Thanks Angela and Jo for reminding me to actually use my blog for ‘real life stories!’ YES, I miss all my friends from Idaho!!! As per your request, here is an update about last week…
Well I have finished the third week on the trail this year. First two weeks were with adult men (Sinagua) and the last one was with the girls (Badgerstone). It sure was an interesting week for me. It was the first all-girl group I have been in for the entire 8 day trek. At first I was mostly quiet… I knew that any ordinary sarcasm I was used to from the boy groups would not fly well in a girls group (learned that from experience last year). The thing about girls is they rely on each other a lot for support. In other words, they love to have something to brag about, something for someone to feel sorry for them for, and someone to share a secret or two with. It’s also a social status to state how long you’ve been with your boyfriend and what type of vehicle he owns (and how often you guys ride in it together). Nevertheless, amongst all the emotional and social turmoil, there lies a strong center withing the girls band. They are better hikers than the boys group by far – never complaining because the hike gets too difficult or because the bushes have thorns. The guys complain a lot about hiking. Ironically, the men are better cooks around the campfire, but the girls are better hikers 🙂 Not what society today portrays gender roles as being.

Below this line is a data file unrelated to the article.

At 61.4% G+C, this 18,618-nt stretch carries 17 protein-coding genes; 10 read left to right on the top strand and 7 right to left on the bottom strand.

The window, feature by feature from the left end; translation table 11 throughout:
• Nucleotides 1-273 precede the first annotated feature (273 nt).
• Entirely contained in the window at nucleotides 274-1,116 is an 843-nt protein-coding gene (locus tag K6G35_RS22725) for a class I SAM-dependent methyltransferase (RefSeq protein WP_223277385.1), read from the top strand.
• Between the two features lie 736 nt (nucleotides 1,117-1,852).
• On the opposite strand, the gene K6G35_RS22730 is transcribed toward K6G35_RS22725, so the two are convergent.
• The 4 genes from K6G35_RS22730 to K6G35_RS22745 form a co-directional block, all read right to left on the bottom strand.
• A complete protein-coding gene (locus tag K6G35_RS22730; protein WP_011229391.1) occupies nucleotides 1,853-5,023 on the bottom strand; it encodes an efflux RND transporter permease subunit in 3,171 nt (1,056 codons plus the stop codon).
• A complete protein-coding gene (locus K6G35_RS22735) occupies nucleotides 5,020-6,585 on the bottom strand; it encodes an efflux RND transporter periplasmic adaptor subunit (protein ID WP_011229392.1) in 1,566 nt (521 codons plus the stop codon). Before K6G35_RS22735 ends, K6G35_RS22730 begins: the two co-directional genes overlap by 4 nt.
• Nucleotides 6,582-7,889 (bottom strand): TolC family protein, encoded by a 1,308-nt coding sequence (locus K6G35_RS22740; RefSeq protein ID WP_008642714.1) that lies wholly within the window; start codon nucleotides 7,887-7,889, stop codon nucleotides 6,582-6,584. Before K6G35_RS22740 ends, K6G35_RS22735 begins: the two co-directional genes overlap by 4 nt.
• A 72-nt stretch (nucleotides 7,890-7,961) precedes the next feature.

Nevertheless, by the end of the week I loved being with the Badgerstone Girls. Everyone was progressing and there was a great spirit of friendship before I left. One of the girls who would do push ups with me beat me in arm wrestling! (But I won when we did left hands). Another girl did a 24 hour primitive with me. This is how it worked… we decided that all the food we would eat that day must be gathered from the land, and that night we would have to sleep without sleeping bags (next to the campfire of course, and on opposite sides of the fire). We ate popago lilies (stuff you have to dig up to get), miners lettuce, wild rhubarb, watercress, and prickly pear pads. We didn’t hunt anything because it was only 24 hours, but if we were going for longer we would have set traps for pack rats or other rodents (yes, rodents. You can eat everything on them except for their teeth. They are a good source of food). Insects are also good if you can find decent ones. Wood worms are good as well. Rabbits are too quick for traps and are caught with large nets, which we don’t have unless we make one. Anyways, I learned an important lesson about eating prickly pear: don’t eat the adult pads! Only the young ones! I ended up being fatigued and dizzy for the next day and a half because I ate a prickly pear pad. The fruit is fine, but the pads aren’t really good for a meal. Sleeping next to the fire was fine, a little cold though. Well, that was last week on the trail! I leave again this Wednesday. Who knows where I will be working this time!
One last thing for those interested, David H. wife is expecting a baby girl soon. Actually she was due four days ago! I saw her then and she looked fine. It’s pretty exiting – a bathtub birth. Everything has been carefully planned and prepared for. I wish them the best!